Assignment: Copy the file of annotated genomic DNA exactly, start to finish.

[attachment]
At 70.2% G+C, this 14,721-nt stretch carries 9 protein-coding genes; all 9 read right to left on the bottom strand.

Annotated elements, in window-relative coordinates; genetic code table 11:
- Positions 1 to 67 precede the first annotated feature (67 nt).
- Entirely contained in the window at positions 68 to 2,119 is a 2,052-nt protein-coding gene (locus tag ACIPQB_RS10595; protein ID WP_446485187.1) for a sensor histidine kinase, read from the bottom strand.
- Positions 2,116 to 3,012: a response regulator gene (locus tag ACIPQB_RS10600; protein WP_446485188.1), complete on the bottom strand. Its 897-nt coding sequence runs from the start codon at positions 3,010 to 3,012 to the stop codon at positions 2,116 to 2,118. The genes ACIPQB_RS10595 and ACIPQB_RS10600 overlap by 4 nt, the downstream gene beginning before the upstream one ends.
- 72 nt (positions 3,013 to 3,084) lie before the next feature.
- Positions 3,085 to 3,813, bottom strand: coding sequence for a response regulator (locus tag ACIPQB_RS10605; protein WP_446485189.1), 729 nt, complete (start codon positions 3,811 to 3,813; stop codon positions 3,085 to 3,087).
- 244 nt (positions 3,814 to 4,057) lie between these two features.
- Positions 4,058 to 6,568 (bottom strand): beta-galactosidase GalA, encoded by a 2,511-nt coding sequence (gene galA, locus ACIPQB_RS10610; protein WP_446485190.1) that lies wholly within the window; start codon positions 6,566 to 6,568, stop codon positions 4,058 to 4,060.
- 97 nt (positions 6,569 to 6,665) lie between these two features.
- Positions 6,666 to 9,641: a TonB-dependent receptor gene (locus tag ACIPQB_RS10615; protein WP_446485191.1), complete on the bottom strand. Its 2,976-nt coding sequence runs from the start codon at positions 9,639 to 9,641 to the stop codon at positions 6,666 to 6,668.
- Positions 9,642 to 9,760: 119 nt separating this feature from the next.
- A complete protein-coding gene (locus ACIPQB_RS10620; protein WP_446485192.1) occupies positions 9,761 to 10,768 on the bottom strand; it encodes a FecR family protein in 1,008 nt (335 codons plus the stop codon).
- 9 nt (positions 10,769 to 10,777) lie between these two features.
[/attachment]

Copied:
At 70.2% G+C, this 14,721-nt stretch carries 9 protein-coding genes; all 9 read right to left on the bottom strand.

Annotated elements, in window-relative coordinates; genetic code table 11:
- Positions 1 to 67 precede the first annotated feature (67 nt).
- Entirely contained in the window at positions 68 to 2,119 is a 2,052-nt protein-coding gene (locus tag ACIPQB_RS10595; protein ID WP_446485187.1) for a sensor histidine kinase, read from the bottom strand.
- Positions 2,116 to 3,012: a response regulator gene (locus tag ACIPQB_RS10600; protein WP_446485188.1), complete on the bottom strand. Its 897-nt coding sequence runs from the start codon at positions 3,010 to 3,012 to the stop codon at positions 2,116 to 2,118. The genes ACIPQB_RS10595 and ACIPQB_RS10600 overlap by 4 nt, the downstream gene beginning before the upstream one ends.
- 72 nt (positions 3,013 to 3,084) lie before the next feature.
- Positions 3,085 to 3,813, bottom strand: coding sequence for a response regulator (locus tag ACIPQB_RS10605; protein WP_446485189.1), 729 nt, complete (start codon positions 3,811 to 3,813; stop codon positions 3,085 to 3,087).
- 244 nt (positions 3,814 to 4,057) lie between these two features.
- Positions 4,058 to 6,568 (bottom strand): beta-galactosidase GalA, encoded by a 2,511-nt coding sequence (gene galA, locus ACIPQB_RS10610; protein WP_446485190.1) that lies wholly within the window; start codon positions 6,566 to 6,568, stop codon positions 4,058 to 4,060.
- 97 nt (positions 6,569 to 6,665) lie between these two features.
- Positions 6,666 to 9,641: a TonB-dependent receptor gene (locus tag ACIPQB_RS10615; protein WP_446485191.1), complete on the bottom strand. Its 2,976-nt coding sequence runs from the start codon at positions 9,639 to 9,641 to the stop codon at positions 6,666 to 6,668.
- Positions 9,642 to 9,760: 119 nt separating this feature from the next.
- A complete protein-coding gene (locus ACIPQB_RS10620; protein WP_446485192.1) occupies positions 9,761 to 10,768 on the bottom strand; it encodes a FecR family protein in 1,008 nt (335 codons plus the stop codon).
- 9 nt (positions 10,769 to 10,777) lie between these two features.